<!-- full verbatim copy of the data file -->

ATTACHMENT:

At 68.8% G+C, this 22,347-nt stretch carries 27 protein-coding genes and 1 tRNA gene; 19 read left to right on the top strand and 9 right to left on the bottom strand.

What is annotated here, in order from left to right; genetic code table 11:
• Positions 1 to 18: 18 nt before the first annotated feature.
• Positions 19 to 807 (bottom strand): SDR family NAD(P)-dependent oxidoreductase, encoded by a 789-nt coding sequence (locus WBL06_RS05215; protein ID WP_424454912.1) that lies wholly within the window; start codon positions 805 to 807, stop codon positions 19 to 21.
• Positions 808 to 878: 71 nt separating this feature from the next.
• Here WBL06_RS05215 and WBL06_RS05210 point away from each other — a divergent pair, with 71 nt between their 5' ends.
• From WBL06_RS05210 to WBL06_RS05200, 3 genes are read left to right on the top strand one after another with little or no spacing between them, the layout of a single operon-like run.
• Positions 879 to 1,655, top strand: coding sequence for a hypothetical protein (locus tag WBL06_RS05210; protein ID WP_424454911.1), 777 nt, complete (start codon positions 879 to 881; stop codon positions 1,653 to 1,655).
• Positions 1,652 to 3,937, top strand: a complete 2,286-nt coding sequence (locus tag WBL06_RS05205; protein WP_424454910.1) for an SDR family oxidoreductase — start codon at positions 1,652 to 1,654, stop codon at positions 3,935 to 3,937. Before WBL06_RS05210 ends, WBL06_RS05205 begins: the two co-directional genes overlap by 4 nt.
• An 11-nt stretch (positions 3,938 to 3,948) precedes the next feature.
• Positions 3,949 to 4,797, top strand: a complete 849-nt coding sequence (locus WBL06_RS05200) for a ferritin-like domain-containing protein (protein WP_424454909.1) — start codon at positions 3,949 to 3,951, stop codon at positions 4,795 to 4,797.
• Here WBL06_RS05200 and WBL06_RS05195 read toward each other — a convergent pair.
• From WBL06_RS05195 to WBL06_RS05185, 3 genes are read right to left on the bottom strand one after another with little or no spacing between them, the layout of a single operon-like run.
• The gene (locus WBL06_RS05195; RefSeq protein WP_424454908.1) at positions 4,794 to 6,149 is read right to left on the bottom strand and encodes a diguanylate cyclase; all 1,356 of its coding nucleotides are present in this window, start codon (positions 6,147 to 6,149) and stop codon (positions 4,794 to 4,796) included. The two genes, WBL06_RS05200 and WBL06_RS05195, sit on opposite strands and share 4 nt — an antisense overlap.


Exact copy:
At 68.8% G+C, this 22,347-nt stretch carries 27 protein-coding genes and 1 tRNA gene; 19 read left to right on the top strand and 9 right to left on the bottom strand.

What is annotated here, in order from left to right; genetic code table 11:
• Positions 1 to 18: 18 nt before the first annotated feature.
• Positions 19 to 807 (bottom strand): SDR family NAD(P)-dependent oxidoreductase, encoded by a 789-nt coding sequence (locus WBL06_RS05215; protein ID WP_424454912.1) that lies wholly within the window; start codon positions 805 to 807, stop codon positions 19 to 21.
• Positions 808 to 878: 71 nt separating this feature from the next.
• Here WBL06_RS05215 and WBL06_RS05210 point away from each other — a divergent pair, with 71 nt between their 5' ends.
• From WBL06_RS05210 to WBL06_RS05200, 3 genes are read left to right on the top strand one after another with little or no spacing between them, the layout of a single operon-like run.
• Positions 879 to 1,655, top strand: coding sequence for a hypothetical protein (locus tag WBL06_RS05210; protein ID WP_424454911.1), 777 nt, complete (start codon positions 879 to 881; stop codon positions 1,653 to 1,655).
• Positions 1,652 to 3,937, top strand: a complete 2,286-nt coding sequence (locus tag WBL06_RS05205; protein WP_424454910.1) for an SDR family oxidoreductase — start codon at positions 1,652 to 1,654, stop codon at positions 3,935 to 3,937. Before WBL06_RS05210 ends, WBL06_RS05205 begins: the two co-directional genes overlap by 4 nt.
• An 11-nt stretch (positions 3,938 to 3,948) precedes the next feature.
• Positions 3,949 to 4,797, top strand: a complete 849-nt coding sequence (locus WBL06_RS05200) for a ferritin-like domain-containing protein (protein WP_424454909.1) — start codon at positions 3,949 to 3,951, stop codon at positions 4,795 to 4,797.
• Here WBL06_RS05200 and WBL06_RS05195 read toward each other — a convergent pair.
• From WBL06_RS05195 to WBL06_RS05185, 3 genes are read right to left on the bottom strand one after another with little or no spacing between them, the layout of a single operon-like run.
• The gene (locus WBL06_RS05195; RefSeq protein WP_424454908.1) at positions 4,794 to 6,149 is read right to left on the bottom strand and encodes a diguanylate cyclase; all 1,356 of its coding nucleotides are present in this window, start codon (positions 6,147 to 6,149) and stop codon (positions 4,794 to 4,796) included. The two genes, WBL06_RS05200 and WBL06_RS05195, sit on opposite strands and share 4 nt — an antisense overlap.